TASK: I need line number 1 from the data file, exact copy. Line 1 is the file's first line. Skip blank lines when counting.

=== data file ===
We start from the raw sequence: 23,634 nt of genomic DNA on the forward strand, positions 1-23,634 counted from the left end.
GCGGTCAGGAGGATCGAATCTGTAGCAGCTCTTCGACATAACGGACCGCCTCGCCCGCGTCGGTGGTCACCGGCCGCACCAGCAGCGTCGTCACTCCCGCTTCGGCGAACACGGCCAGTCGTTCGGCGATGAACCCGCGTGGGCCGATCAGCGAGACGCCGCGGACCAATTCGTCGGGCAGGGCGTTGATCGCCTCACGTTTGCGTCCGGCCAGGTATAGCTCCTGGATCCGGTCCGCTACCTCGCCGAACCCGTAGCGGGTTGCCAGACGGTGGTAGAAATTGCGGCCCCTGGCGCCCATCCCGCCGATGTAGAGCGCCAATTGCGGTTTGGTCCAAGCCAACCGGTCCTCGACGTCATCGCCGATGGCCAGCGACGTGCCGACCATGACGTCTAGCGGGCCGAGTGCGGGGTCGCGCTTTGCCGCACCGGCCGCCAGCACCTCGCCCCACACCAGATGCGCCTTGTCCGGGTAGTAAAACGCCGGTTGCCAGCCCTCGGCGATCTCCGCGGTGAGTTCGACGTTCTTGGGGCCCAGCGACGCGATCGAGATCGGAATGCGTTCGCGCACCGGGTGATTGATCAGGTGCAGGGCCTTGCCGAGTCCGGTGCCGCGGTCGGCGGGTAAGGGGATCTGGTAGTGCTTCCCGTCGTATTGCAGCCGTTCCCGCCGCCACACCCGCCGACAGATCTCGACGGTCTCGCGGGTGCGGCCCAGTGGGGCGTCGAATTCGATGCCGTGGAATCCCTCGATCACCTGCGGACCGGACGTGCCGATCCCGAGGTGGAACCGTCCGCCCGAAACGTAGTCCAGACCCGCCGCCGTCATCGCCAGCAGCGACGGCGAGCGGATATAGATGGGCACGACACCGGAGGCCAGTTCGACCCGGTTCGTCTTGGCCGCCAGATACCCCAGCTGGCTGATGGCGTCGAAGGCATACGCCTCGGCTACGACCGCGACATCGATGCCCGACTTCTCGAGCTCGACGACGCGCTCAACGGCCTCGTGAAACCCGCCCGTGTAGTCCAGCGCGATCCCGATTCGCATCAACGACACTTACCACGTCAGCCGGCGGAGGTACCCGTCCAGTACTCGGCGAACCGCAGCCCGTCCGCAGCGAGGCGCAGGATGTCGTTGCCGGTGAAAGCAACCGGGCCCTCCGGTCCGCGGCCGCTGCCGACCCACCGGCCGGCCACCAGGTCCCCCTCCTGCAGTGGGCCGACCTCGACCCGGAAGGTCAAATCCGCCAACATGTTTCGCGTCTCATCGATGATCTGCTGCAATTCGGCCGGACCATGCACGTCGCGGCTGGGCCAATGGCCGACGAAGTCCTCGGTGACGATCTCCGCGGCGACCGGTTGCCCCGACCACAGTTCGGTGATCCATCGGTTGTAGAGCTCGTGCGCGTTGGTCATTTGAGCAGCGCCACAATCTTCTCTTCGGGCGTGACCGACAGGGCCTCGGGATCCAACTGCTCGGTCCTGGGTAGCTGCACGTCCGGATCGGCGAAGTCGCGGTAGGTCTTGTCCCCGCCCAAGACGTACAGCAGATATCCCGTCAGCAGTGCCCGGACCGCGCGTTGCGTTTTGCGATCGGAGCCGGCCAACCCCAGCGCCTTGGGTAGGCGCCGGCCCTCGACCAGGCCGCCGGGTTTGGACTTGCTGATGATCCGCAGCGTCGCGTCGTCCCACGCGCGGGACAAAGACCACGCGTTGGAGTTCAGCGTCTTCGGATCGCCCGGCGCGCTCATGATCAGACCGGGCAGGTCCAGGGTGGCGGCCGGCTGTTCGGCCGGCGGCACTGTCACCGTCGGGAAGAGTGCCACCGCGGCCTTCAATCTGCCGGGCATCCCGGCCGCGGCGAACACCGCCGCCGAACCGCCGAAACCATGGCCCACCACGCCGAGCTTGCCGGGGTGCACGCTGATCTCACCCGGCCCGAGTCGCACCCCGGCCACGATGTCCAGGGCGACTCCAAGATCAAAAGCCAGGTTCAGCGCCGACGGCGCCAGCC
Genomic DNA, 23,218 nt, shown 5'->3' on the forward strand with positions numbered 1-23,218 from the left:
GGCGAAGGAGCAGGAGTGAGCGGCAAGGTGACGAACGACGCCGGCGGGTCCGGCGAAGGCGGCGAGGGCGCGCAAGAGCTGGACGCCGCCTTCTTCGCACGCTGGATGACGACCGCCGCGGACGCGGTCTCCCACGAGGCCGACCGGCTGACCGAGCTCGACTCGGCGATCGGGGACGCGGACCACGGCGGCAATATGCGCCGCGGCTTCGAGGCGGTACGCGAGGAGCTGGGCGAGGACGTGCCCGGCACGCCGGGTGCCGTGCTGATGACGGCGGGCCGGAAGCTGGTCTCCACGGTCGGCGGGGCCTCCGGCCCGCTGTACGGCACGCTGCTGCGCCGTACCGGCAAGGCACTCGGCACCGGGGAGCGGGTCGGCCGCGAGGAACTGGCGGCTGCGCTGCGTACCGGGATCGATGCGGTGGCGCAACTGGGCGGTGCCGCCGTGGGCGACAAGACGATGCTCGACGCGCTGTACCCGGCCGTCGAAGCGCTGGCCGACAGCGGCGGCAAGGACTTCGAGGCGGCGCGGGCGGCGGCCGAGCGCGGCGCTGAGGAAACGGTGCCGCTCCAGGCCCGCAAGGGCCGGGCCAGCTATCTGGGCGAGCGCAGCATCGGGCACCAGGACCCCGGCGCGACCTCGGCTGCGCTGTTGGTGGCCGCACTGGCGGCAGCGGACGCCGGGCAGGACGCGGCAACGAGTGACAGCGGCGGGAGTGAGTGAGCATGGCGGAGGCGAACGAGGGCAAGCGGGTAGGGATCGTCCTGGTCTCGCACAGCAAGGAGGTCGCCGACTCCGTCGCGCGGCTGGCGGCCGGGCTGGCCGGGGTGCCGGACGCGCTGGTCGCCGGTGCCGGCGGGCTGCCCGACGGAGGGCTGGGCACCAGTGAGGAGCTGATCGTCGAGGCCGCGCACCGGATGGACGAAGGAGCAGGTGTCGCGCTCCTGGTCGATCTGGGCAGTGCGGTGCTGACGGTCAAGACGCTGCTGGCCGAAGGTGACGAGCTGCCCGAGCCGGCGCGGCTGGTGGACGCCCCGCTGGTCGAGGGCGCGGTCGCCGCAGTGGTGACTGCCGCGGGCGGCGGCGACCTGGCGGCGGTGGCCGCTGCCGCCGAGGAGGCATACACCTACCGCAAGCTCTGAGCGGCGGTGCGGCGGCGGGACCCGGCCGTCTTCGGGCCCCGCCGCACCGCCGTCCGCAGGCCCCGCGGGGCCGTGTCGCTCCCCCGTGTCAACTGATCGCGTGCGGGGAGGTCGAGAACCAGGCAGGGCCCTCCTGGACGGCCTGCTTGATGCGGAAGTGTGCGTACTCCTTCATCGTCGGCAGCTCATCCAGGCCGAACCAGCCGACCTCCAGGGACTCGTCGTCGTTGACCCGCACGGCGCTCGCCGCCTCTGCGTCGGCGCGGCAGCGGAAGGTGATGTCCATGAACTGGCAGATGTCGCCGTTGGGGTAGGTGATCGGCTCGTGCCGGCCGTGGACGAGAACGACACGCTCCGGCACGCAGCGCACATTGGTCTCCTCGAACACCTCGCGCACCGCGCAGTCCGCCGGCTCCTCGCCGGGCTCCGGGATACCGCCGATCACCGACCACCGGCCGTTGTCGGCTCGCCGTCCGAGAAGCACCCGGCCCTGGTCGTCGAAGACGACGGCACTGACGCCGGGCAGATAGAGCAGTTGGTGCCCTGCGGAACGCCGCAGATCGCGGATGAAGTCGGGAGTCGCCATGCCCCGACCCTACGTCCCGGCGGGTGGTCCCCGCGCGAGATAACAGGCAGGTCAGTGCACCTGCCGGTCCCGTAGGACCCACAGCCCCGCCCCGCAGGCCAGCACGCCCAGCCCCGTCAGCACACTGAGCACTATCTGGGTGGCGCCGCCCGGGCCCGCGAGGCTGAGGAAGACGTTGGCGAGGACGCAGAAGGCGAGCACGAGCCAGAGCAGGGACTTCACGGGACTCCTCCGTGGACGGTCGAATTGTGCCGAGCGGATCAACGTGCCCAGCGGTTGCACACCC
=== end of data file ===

We start from the raw sequence: 23,634 nt of genomic DNA on the forward strand, positions 1-23,634 counted from the left end.